Another  subject that has come up a lot recently is when to have salvage radiation. It is always a pressing decision for those 30% of prostatectomy patients who have detectable PSA after prostatectomy. We have seen (see this link) that a low PSA on an ultrasensitive PSA test, as low as 0.03, can be a predictor of full biochemical recurrence later. This latest analysis of this subject looked at how treating sooner rather than later was associated with better cancer control and survival.

Abugharib et al. examined the records of 657 men who had salvage radiation therapy (SRT) from 1986 to 2013 at the University of Michigan and the University of Texas Southwestern. They were all discovered to have detectable PSA following prostatectomy. Researchers were looking for evidence to confirm or contradict their hypothesis that earlier SRT had better outcomes.

They defined "earlier" in two ways:

1. At a lower PSA. Because of the treatment dates, there was relatively little data from ultrasensitive PSA tests. They divided PSA at the time of SRT into three categories:
  • 0.01-0.2 ng/ml - the "very early salvage" cohort
  • >0.2 - 0.5 ng/ml - the "early salvage" cohort
  • >0.5 ng/ml - the "later salvage" cohort (0.5 was selected because the median PSA was 0.4 ng/ml)
2. At an earlier time from completion of prostatectomy
  • < 9 months   
  • 9-21 months
  • 22-47 months
  • > 48 months
They looked at "outcomes" in four ways:
  1. freedom from biochemical recurrence (PSA> 0.2 ng/ml) after SRT
  2. freedom from starting salvage, life-long androgen deprivation therapy (ADT) after SRT
  3. freedom from detectable metastases after SRT
  4. prostate cancer specific survival
After a median follow-up of 9.8 years, they found:
  • The time in months since completion of prostatectomy had no bearing on any of the outcomes.
  • The PSA at which they were treated has a major impact on all outcomes.
  • The "early salvage" group had outcomes that were about twice as poor as those who had "very early salvage." This was true after correcting for all the variables (like Gleason score and positive margins) that would have made a difference.
  • The "later salvage group" had outcomes that were about four times as poor as those who had "very early salvage." This was true after correcting for all the variables (like Gleason score and positive margins) that would have made a difference.
  • 91% of the variance in biochemical recurrence after SRT was explained by the PSA at which patients were treated.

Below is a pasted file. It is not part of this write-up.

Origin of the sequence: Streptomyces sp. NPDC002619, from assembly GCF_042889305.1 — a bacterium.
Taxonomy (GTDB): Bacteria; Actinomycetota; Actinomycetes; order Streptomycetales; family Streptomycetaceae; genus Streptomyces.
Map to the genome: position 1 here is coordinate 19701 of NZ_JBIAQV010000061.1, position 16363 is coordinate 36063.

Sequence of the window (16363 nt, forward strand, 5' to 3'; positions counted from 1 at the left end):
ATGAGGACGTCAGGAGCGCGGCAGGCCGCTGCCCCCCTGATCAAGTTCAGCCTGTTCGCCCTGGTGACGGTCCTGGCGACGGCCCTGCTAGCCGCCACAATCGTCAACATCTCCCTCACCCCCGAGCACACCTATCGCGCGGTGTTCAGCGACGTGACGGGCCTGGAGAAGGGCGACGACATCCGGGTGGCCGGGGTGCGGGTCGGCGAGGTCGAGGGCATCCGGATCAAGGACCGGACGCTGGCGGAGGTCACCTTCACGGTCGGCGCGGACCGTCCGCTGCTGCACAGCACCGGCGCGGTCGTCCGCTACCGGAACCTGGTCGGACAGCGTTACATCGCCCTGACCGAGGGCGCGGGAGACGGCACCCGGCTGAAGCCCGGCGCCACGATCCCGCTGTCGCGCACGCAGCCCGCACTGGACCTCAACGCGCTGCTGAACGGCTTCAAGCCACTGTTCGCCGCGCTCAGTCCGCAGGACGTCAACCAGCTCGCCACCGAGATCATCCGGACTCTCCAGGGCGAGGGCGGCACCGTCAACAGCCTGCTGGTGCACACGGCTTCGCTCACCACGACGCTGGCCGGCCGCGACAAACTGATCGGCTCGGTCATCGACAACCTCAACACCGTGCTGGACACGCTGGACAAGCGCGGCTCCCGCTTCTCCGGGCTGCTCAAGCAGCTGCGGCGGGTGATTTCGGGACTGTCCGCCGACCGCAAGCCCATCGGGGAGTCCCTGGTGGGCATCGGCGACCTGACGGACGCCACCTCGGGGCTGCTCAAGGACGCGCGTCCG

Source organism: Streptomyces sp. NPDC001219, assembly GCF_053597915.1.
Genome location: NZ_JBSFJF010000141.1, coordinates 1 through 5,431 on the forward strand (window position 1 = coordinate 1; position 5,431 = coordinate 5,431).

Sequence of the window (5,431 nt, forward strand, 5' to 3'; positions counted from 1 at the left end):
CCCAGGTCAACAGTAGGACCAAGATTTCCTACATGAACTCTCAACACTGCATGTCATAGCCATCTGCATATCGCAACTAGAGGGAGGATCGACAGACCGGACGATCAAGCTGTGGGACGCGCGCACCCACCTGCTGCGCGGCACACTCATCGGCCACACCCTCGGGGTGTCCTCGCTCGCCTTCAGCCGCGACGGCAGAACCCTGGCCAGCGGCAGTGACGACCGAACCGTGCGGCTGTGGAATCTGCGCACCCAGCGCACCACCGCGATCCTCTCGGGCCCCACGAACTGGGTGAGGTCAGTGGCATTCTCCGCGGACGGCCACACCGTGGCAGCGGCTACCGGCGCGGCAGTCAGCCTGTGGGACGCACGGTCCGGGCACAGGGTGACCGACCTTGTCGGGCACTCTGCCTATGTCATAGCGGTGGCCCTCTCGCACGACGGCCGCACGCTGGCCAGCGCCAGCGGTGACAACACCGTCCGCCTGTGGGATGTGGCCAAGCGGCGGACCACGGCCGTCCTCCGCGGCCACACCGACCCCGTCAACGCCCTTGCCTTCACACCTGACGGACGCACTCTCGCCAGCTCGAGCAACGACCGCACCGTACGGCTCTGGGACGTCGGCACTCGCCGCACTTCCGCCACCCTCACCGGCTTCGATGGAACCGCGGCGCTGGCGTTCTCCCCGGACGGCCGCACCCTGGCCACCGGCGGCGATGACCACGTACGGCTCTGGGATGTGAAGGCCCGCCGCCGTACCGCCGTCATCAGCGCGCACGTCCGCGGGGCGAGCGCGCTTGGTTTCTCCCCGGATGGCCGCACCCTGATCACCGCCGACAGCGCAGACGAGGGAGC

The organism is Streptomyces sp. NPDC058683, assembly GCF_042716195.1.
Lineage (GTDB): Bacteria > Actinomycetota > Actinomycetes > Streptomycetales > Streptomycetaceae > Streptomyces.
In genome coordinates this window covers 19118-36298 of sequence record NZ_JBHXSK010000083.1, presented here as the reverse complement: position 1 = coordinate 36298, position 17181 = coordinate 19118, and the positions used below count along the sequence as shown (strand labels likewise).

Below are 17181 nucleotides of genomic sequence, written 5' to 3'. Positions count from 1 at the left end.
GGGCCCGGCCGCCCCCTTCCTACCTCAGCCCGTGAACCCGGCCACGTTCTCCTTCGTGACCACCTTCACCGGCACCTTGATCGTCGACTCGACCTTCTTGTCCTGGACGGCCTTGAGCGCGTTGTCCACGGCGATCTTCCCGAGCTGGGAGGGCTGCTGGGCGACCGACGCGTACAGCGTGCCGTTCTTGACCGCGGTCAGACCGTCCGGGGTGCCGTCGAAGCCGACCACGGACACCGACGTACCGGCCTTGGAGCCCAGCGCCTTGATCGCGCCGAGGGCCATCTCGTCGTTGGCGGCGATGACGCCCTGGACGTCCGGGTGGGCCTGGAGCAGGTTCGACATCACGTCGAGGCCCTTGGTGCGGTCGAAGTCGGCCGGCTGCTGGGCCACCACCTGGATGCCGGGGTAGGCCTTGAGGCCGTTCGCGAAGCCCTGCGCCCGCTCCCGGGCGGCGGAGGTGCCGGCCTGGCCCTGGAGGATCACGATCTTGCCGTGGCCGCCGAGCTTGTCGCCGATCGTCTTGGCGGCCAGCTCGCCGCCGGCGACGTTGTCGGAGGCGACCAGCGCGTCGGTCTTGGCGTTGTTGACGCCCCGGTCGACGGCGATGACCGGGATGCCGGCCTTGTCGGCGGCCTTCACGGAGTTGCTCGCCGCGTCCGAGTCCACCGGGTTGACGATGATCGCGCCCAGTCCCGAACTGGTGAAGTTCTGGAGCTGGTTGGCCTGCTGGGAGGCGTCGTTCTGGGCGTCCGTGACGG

• Adjuvant ADT, which was given to 24% of patients for a median of 6 months (range 4-24 months), was significantly associated with freedom from biochemical recurrence after SRT. There were 40% fewer failures. 
Researchers did not have data on PSA doubling time and velocity, and the number who had persistently elevated PSA, all of which almost certainly would affect outcomes. Perhaps such other variables as the length of the positive margins and the Gleason score there ought to be incorporated into a fuller analysis.

Patients who were treated at an early sign of detectable PSA  (0.2-0.5) were twice as likely to develop metastases and die of prostate cancer as those who were treated at the earliest PSA (below 0.2). Those who waited for PSA to rise above 0.5 ng/ml were four times as likely to develop metastases and die from prostate cancer compared to those treated when PSA first became detectable.

We have three large randomized clinical trials proving that outcomes are diminished by about half by waiting rather than treating within the first 6 months, even before there are detectable PSAs (called adjuvant radiation). But few elect to have adjuvant radiation, and the number has been declining (see this link). To avoid overtreatment and protect patients from perhaps unnecessary side effects of SRT, early salvage has emerged as a compromise.

The authors point out that it may take 7 months or more for adequate healing of urinary and erectile complications (see this link). Also, this is an important decision for the patient, which he ought not make hastily. Yet here, more than in the primary therapy decision, very early action can save lives. As a compromise, they suggest early use of neoadjuvant ADT (prior to SRT) which could slow the cancer down and give tissues more time to heal. The extra time may help the patient recover better urinary function, if not erectile function.